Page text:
The world risks sleepwalking into a space war

The hand-painted matryoshka doll that separates into ever smaller components is more than a tourist cliché for visitors to Moscow. It is also the design principle of a daunting weapon in the new battle zone of outer space.

The Russian satellite Kosmos 2542, launched last November, gave birth to a sub-satellite, Kosmos 2543. Baby Kosmos started to stalk an American spy satellite. Then, last month, 2543 released a high-speed projectile in what appeared to the United States and Britain to be something like a weapons test.

The Kremlin says that these manoeuvres are all about inspecting damage to Russia’s space fleet. Space, after all, is full of flying debris. But the West is rightly rattled. Suddenly, the prospect of being blinded by aggressive action in space is no longer the stuff of science fiction. GPS satellites, so vital to everyday life but also to winning terrestrial wars, could be knocked out like coconuts at a village fête. Credit card transactions, nuclear warning; all this could go. The whole globalised economy is dependent on satellite transmission.

The early thinking about a military operation in space was that it could be the final stage of a great power conflict after a nuclear exchange. That did not bear serious thought since the nuclear bombs on Earth would already have dragged us back into the Stone Age. Now it seems that the weaponisation of space could bring about similar levels of paralysis without the need for nuclear Armageddon at home. The mass of traffic in space — more than 100 states have a presence there, along with non-governmental organisations and commercial operations — no longer just gathers and transmits information. It is a warfighting domain.

In the 1980s I visited in Cracow the futurologist Stanislaw Lem, a polymath who was regarded as potentially dangerous by a martial law regime that saw enemies under every bed. He had just completed a satirical novel, Peace on Earth, which posited a future in which the world’s nuclear weapons were dismantled and then reassembled on the moon. The moon, in this novel, would be divided into sectors, run by an international lunar agency. The Polish state censor did not know what to make of the book but eventually allowed it to be published.

In those days it was still possible to talk about the Earth and outer space as two quite separate entities. Despite Ronald Reagan’s push for space-based weapons to shield the US from the Soviet Union, a space war between the superpowers seemed to most people to be a very remote possibility. In fact the use of American and Soviet reconnaissance satellites almost certainly helped to stabilise East-West relations during the Cold War. The 1967 Outer Space treaty banned the deployment of nuclear weapons in space or on “celestial bodies” but few saw the necessity to go much beyond that.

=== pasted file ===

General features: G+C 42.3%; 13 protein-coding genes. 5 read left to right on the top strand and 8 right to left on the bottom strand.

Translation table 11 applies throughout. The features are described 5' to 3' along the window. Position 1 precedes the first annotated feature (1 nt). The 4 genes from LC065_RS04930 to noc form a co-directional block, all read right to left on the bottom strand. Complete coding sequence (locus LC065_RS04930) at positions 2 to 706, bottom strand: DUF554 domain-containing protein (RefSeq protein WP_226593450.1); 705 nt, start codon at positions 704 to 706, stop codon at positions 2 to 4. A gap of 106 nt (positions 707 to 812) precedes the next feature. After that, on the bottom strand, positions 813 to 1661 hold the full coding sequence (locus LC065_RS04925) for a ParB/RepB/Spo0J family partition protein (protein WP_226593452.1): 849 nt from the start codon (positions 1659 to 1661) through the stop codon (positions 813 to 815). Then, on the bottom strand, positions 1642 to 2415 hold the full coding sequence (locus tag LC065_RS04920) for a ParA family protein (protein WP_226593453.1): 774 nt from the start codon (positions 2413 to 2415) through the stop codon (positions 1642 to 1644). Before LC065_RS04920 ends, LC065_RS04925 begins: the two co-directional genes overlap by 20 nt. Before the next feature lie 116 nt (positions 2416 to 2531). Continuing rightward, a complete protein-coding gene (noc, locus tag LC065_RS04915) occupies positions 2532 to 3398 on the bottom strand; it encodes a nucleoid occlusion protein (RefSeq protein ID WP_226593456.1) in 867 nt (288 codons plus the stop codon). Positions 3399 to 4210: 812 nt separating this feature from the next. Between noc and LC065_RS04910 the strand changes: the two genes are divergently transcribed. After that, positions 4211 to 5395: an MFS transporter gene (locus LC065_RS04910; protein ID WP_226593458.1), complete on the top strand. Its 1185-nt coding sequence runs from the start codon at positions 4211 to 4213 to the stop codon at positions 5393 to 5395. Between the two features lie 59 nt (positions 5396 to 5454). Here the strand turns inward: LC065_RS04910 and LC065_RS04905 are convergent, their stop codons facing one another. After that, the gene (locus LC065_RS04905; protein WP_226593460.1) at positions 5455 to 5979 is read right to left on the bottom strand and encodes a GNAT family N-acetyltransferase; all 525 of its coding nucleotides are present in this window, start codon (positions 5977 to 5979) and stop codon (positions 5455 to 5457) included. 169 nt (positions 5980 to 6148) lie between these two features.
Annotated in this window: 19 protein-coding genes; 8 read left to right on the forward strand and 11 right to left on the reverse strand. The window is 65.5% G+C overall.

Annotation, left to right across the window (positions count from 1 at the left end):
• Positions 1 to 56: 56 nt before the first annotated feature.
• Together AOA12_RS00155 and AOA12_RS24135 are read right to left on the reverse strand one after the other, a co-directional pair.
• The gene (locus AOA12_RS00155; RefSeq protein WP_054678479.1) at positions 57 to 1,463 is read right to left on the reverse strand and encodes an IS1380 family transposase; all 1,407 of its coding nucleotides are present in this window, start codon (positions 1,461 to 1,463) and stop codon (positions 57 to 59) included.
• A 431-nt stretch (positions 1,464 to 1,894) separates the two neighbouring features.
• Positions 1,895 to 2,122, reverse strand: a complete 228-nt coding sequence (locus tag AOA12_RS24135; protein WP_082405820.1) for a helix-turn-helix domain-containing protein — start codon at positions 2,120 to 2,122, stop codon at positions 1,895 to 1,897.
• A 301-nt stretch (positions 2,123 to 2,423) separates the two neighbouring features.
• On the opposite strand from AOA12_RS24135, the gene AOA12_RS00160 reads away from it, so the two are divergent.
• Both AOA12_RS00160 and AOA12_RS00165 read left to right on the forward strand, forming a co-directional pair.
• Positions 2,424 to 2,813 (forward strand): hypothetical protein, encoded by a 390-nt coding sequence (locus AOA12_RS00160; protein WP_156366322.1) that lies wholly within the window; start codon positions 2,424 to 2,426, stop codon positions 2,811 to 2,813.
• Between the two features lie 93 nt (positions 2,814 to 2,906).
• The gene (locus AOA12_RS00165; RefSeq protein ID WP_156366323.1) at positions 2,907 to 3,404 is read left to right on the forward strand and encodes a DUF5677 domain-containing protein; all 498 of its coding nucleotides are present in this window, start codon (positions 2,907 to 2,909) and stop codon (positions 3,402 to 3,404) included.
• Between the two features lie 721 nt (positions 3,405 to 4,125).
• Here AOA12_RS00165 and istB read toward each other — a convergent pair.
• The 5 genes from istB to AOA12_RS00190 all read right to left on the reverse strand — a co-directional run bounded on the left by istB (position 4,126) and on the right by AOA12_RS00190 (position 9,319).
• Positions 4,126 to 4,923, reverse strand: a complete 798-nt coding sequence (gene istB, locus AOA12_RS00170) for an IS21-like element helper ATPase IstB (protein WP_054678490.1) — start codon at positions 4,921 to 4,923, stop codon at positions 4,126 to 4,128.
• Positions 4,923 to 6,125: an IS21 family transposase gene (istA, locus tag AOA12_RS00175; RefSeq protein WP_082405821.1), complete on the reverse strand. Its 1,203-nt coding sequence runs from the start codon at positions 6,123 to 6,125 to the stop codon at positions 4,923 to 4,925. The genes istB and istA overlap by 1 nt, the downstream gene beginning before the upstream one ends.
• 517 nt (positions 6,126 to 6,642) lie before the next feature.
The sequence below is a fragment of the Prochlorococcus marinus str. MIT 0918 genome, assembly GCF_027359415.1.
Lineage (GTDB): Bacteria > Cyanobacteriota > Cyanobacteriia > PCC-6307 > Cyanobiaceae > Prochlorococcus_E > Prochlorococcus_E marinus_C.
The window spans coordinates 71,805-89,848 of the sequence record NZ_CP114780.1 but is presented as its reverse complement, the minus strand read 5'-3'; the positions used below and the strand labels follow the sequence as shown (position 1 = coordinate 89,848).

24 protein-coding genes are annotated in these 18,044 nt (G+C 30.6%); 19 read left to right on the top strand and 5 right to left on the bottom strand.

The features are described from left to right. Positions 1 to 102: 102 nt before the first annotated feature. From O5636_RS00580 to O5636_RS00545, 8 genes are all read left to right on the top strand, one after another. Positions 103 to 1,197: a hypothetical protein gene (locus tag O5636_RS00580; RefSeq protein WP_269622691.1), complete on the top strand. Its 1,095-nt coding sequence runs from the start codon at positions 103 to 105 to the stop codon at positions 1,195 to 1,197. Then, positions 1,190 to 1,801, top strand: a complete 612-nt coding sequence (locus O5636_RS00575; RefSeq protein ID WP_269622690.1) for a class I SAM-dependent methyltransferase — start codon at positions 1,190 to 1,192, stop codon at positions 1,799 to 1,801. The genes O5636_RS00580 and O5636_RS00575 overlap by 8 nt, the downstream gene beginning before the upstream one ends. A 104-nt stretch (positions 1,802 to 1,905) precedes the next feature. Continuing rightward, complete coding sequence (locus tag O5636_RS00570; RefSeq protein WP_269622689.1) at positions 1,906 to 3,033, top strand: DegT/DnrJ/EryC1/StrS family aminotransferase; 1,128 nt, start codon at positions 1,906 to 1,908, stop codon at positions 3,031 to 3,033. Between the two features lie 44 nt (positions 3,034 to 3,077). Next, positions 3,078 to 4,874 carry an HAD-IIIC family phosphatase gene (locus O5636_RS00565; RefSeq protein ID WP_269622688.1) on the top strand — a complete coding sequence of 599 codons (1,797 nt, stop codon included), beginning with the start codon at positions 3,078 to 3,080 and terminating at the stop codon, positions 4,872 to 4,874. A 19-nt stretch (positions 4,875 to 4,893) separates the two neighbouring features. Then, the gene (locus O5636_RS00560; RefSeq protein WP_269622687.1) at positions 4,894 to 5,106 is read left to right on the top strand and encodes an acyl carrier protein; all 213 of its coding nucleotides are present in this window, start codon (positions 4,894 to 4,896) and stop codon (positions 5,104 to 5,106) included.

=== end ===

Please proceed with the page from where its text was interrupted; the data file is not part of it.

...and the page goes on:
Now though there is a pressing need to establish basic codes of conduct in outer space. What happens up there has an immediate impact down here. It is too crowded a place for Russia and China to charge around as if it’s an extension of the Wild East. There are talks in Vienna and Russia has put forward the idea of a treaty on “the prevention of placement of weapons in outer space”. And it wants a ban on the “first placement” of weapons. That has been couched to sound reasonable. But it overlooks that Vladimir Putin’s regime has been developing ground-based anti-satellite technology. It has mobile lasers that can dazzle the satellites of other states. The fact is that Russia and China are only interested in creating new norms if they serve to bind and contain the US, which remains the dominant force in space.

For the US and Britain the antics of Kosmos 2543 demonstrate that Russia is actively trying out warfighting techniques. It does not require much, certainly not nuclear arms, to send a western satellite spinning out of its orbit. A celestial car crash is quite enough. The Kremlin’s diplomatic efforts are thus a diversion from the real task: managing outer space. It can certainly build on the Outer Space treaty but it has to be clear what constitutes an unacceptable act of aggression. An attack on a satellite that harms the civilian infrastructure of another state has to be seen as a hostile act. There should be an immediate moratorium on testing weapons in space.

America would be ready to sign up to treaties that help to prevent accidental war in space but not to abandon its superiority in the domain. It is counting on its ability to deter further weaponisation yet it is hasn’t devised a comprehensive deterrence strategy. On Earth the Trump administration withdraws from international nuclear agreements fearing that such accords would sap its ability to act, as the great power rivalry with China gathers pace. Yet in space it demands that others abide by rules which it hopes to set together with its allies.

These are the real paradoxes of American power and the more dangerous that outer space becomes, the more the tensions within US defence policy will be exposed. So now is the time for it to be clear: to set out a proportionate response to the war against satellites. All sides should recognise that a kinetic war in space is unwinnable; that high-tech military equipment is uniquely vulnerable to low-cost attack; that the terrestrial implications of celestial combat are, well, Earth-shattering. Russia has to understand that its space provocations will carry a heavy cost.

Roger Boyes is a British journalist and autor.

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